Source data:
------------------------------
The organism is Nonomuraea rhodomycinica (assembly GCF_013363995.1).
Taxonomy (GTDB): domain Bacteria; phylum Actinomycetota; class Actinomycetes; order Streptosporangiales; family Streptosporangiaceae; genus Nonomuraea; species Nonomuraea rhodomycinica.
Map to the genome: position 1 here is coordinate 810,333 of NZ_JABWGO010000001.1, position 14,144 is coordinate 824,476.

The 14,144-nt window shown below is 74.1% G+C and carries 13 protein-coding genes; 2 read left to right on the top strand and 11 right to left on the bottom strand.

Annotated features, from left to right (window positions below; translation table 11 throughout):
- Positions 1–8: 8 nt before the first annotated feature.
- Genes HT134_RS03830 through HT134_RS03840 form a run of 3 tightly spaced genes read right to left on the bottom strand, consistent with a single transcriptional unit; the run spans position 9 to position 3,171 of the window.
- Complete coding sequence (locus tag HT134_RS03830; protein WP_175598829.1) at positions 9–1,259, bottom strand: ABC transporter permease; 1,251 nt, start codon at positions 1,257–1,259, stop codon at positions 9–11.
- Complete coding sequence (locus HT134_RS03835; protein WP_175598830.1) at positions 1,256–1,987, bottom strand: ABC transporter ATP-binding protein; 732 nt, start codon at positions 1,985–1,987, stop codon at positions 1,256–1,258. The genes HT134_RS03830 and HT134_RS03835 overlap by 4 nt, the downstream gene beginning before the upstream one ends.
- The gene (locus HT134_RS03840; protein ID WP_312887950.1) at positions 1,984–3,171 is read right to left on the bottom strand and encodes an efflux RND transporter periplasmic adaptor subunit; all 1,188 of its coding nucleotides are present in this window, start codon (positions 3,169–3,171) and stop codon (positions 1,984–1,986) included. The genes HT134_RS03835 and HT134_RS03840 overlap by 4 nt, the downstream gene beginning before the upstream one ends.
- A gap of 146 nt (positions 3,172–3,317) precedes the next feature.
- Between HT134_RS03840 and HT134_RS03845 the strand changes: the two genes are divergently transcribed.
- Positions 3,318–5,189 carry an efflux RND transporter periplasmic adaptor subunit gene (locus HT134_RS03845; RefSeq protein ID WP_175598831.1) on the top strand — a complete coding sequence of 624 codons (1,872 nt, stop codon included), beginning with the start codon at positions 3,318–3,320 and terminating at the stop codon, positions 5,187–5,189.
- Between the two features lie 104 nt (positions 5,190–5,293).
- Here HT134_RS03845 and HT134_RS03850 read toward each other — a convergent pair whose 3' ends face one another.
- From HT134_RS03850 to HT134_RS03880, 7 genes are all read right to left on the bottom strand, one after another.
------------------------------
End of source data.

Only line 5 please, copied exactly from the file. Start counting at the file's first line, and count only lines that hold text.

Annotated features, from left to right (window positions below; translation table 11 throughout):